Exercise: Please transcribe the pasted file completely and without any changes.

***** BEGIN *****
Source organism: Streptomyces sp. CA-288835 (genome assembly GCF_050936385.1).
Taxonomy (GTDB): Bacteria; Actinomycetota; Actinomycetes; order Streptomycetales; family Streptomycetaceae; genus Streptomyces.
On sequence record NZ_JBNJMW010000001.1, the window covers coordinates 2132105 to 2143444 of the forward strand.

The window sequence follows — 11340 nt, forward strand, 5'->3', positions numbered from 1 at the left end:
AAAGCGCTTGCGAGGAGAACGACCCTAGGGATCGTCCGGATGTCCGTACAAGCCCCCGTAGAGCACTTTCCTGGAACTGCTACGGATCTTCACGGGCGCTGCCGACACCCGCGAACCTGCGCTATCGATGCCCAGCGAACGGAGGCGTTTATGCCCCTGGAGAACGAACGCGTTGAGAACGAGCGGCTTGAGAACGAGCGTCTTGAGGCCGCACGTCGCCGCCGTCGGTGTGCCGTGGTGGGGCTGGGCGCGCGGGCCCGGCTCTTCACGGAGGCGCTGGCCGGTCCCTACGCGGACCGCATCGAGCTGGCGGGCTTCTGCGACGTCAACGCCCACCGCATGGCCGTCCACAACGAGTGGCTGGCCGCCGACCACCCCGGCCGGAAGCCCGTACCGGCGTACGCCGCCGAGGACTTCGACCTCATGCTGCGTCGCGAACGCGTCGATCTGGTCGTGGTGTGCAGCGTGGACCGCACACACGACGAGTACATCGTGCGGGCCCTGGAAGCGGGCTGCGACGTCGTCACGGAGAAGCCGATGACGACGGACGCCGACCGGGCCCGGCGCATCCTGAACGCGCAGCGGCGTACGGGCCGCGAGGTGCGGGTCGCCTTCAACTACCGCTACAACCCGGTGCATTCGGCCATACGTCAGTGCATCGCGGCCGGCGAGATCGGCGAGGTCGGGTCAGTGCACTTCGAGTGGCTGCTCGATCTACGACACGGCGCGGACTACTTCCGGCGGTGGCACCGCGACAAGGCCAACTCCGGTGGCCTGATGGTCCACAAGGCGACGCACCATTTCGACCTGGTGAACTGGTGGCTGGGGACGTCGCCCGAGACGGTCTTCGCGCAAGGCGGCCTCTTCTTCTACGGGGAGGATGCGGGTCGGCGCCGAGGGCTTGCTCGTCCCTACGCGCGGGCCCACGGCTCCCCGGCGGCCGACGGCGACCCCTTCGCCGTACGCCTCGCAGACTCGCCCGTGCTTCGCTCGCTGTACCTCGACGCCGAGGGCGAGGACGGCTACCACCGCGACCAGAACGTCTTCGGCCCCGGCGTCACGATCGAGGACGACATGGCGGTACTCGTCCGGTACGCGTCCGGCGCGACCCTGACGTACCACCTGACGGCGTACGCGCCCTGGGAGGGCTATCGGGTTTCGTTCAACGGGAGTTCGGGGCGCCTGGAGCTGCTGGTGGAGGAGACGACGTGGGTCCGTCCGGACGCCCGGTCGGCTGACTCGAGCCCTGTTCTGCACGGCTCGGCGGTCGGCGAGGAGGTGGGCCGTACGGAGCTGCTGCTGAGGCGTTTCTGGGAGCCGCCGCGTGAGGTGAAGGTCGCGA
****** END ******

Source organism: Streptomyces sp. CA-288835 (genome assembly GCF_050936385.1).
Taxonomy (GTDB): Bacteria; Actinomycetota; Actinomycetes; order Streptomycetales; family Streptomycetaceae; genus Streptomyces.
On sequence record NZ_JBNJMW010000001.1, the window covers coordinates 2132105 to 2143444 of the forward strand.

The window sequence follows — 11340 nt, forward strand, 5'->3', positions numbered from 1 at the left end:
AAAGCGCTTGCGAGGAGAACGACCCTAGGGATCGTCCGGATGTCCGTACAAGCCCCCGTAGAGCACTTTCCTGGAACTGCTACGGATCTTCACGGGCGCTGCCGACACCCGCGAACCTGCGCTATCGATGCCCAGCGAACGGAGGCGTTTATGCCCCTGGAGAACGAACGCGTTGAGAACGAGCGGCTTGAGAACGAGCGTCTTGAGGCCGCACGTCGCCGCCGTCGGTGTGCCGTGGTGGGGCTGGGCGCGCGGGCCCGGCTCTTCACGGAGGCGCTGGCCGGTCCCTACGCGGACCGCATCGAGCTGGCGGGCTTCTGCGACGTCAACGCCCACCGCATGGCCGTCCACAACGAGTGGCTGGCCGCCGACCACCCCGGCCGGAAGCCCGTACCGGCGTACGCCGCCGAGGACTTCGACCTCATGCTGCGTCGCGAACGCGTCGATCTGGTCGTGGTGTGCAGCGTGGACCGCACACACGACGAGTACATCGTGCGGGCCCTGGAAGCGGGCTGCGACGTCGTCACGGAGAAGCCGATGACGACGGACGCCGACCGGGCCCGGCGCATCCTGAACGCGCAGCGGCGTACGGGCCGCGAGGTGCGGGTCGCCTTCAACTACCGCTACAACCCGGTGCATTCGGCCATACGTCAGTGCATCGCGGCCGGCGAGATCGGCGAGGTCGGGTCAGTGCACTTCGAGTGGCTGCTCGATCTACGACACGGCGCGGACTACTTCCGGCGGTGGCACCGCGACAAGGCCAACTCCGGTGGCCTGATGGTCCACAAGGCGACGCACCATTTCGACCTGGTGAACTGGTGGCTGGGGACGTCGCCCGAGACGGTCTTCGCGCAAGGCGGCCTCTTCTTCTACGGGGAGGATGCGGGTCGGCGCCGAGGGCTTGCTCGTCCCTACGCGCGGGCCCACGGCTCCCCGGCGGCCGACGGCGACCCCTTCGCCGTACGCCTCGCAGACTCGCCCGTGCTTCGCTCGCTGTACCTCGACGCCGAGGGCGAGGACGGCTACCACCGCGACCAGAACGTCTTCGGCCCCGGCGTCACGATCGAGGACGACATGGCGGTACTCGTCCGGTACGCGTCCGGCGCGACCCTGACGTACCACCTGACGGCGTACGCGCCCTGGGAGGGCTATCGGGTTTCGTTCAACGGGAGTTCGGGGCGCCTGGAGCTGCTGGTGGAGGAGACGACGTGGGTCCGTCCGGACGCCCGGTCGGCTGACTCGAGCCCTGTTCTGCACGGCTCGGCGGTCGGCGAGGAGGTGGGCCGTACGGAGCTGCTGCTGAGGCGTTTCTGGGAGCCGCCGCGTGAGGTGAAGGTCGCGA